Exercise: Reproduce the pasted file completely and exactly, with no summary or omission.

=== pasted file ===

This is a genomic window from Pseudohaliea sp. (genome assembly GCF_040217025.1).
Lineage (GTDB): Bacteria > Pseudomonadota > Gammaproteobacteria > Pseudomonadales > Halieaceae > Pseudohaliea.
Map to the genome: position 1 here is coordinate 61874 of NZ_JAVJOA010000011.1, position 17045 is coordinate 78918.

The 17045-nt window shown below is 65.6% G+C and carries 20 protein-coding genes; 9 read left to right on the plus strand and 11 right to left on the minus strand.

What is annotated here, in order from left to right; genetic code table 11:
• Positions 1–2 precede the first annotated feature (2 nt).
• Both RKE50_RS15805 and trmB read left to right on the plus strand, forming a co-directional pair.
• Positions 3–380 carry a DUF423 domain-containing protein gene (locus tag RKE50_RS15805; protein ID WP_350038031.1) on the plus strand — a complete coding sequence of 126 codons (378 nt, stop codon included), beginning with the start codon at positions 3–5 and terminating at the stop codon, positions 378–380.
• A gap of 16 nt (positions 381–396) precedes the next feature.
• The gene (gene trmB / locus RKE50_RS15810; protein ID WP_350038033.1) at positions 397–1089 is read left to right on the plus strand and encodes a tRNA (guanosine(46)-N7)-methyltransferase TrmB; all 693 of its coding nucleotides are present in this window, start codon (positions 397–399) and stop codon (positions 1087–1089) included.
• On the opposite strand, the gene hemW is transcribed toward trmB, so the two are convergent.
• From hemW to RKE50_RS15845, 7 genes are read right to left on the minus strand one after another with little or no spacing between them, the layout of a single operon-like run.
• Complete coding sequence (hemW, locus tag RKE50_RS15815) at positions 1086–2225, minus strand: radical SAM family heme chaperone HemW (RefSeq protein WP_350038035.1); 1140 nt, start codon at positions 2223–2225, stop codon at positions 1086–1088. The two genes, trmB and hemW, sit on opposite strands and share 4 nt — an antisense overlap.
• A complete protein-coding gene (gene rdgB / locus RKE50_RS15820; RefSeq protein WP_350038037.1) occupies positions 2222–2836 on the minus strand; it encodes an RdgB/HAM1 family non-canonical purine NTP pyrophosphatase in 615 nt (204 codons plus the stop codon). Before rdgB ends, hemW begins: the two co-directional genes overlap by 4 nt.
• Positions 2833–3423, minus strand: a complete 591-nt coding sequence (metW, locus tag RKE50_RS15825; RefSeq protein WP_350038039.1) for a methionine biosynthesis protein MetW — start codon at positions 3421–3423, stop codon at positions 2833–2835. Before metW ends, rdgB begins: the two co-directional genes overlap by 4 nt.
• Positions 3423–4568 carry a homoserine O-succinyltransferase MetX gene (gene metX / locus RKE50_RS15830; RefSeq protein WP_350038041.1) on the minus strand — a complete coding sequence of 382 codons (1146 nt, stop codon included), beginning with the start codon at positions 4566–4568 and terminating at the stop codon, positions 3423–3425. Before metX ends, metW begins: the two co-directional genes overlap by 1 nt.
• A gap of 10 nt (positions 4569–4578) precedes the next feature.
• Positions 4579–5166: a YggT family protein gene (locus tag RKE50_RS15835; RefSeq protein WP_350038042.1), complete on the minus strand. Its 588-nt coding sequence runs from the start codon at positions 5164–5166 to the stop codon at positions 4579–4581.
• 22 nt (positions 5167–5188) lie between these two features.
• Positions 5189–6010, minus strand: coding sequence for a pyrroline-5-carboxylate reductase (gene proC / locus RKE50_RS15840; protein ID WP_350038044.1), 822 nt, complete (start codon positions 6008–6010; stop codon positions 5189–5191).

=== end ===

This is a genomic window from Pseudohaliea sp. (genome assembly GCF_040217025.1).
Lineage (GTDB): Bacteria > Pseudomonadota > Gammaproteobacteria > Pseudomonadales > Halieaceae > Pseudohaliea.
Map to the genome: position 1 here is coordinate 61874 of NZ_JAVJOA010000011.1, position 17045 is coordinate 78918.

The 17045-nt window shown below is 65.6% G+C and carries 20 protein-coding genes; 9 read left to right on the plus strand and 11 right to left on the minus strand.

What is annotated here, in order from left to right; genetic code table 11:
• Positions 1–2 precede the first annotated feature (2 nt).
• Both RKE50_RS15805 and trmB read left to right on the plus strand, forming a co-directional pair.
• Positions 3–380 carry a DUF423 domain-containing protein gene (locus tag RKE50_RS15805; protein ID WP_350038031.1) on the plus strand — a complete coding sequence of 126 codons (378 nt, stop codon included), beginning with the start codon at positions 3–5 and terminating at the stop codon, positions 378–380.
• A gap of 16 nt (positions 381–396) precedes the next feature.
• The gene (gene trmB / locus RKE50_RS15810; protein ID WP_350038033.1) at positions 397–1089 is read left to right on the plus strand and encodes a tRNA (guanosine(46)-N7)-methyltransferase TrmB; all 693 of its coding nucleotides are present in this window, start codon (positions 397–399) and stop codon (positions 1087–1089) included.
• On the opposite strand, the gene hemW is transcribed toward trmB, so the two are convergent.
• From hemW to RKE50_RS15845, 7 genes are read right to left on the minus strand one after another with little or no spacing between them, the layout of a single operon-like run.
• Complete coding sequence (hemW, locus tag RKE50_RS15815) at positions 1086–2225, minus strand: radical SAM family heme chaperone HemW (RefSeq protein WP_350038035.1); 1140 nt, start codon at positions 2223–2225, stop codon at positions 1086–1088. The two genes, trmB and hemW, sit on opposite strands and share 4 nt — an antisense overlap.
• A complete protein-coding gene (gene rdgB / locus RKE50_RS15820; RefSeq protein WP_350038037.1) occupies positions 2222–2836 on the minus strand; it encodes an RdgB/HAM1 family non-canonical purine NTP pyrophosphatase in 615 nt (204 codons plus the stop codon). Before rdgB ends, hemW begins: the two co-directional genes overlap by 4 nt.
• Positions 2833–3423, minus strand: a complete 591-nt coding sequence (metW, locus tag RKE50_RS15825; RefSeq protein WP_350038039.1) for a methionine biosynthesis protein MetW — start codon at positions 3421–3423, stop codon at positions 2833–2835. Before metW ends, rdgB begins: the two co-directional genes overlap by 4 nt.
• Positions 3423–4568 carry a homoserine O-succinyltransferase MetX gene (gene metX / locus RKE50_RS15830; RefSeq protein WP_350038041.1) on the minus strand — a complete coding sequence of 382 codons (1146 nt, stop codon included), beginning with the start codon at positions 4566–4568 and terminating at the stop codon, positions 3423–3425. Before metX ends, metW begins: the two co-directional genes overlap by 1 nt.
• A gap of 10 nt (positions 4569–4578) precedes the next feature.
• Positions 4579–5166: a YggT family protein gene (locus tag RKE50_RS15835; RefSeq protein WP_350038042.1), complete on the minus strand. Its 588-nt coding sequence runs from the start codon at positions 5164–5166 to the stop codon at positions 4579–4581.
• 22 nt (positions 5167–5188) lie between these two features.
• Positions 5189–6010, minus strand: coding sequence for a pyrroline-5-carboxylate reductase (gene proC / locus RKE50_RS15840; protein ID WP_350038044.1), 822 nt, complete (start codon positions 6008–6010; stop codon positions 5189–5191).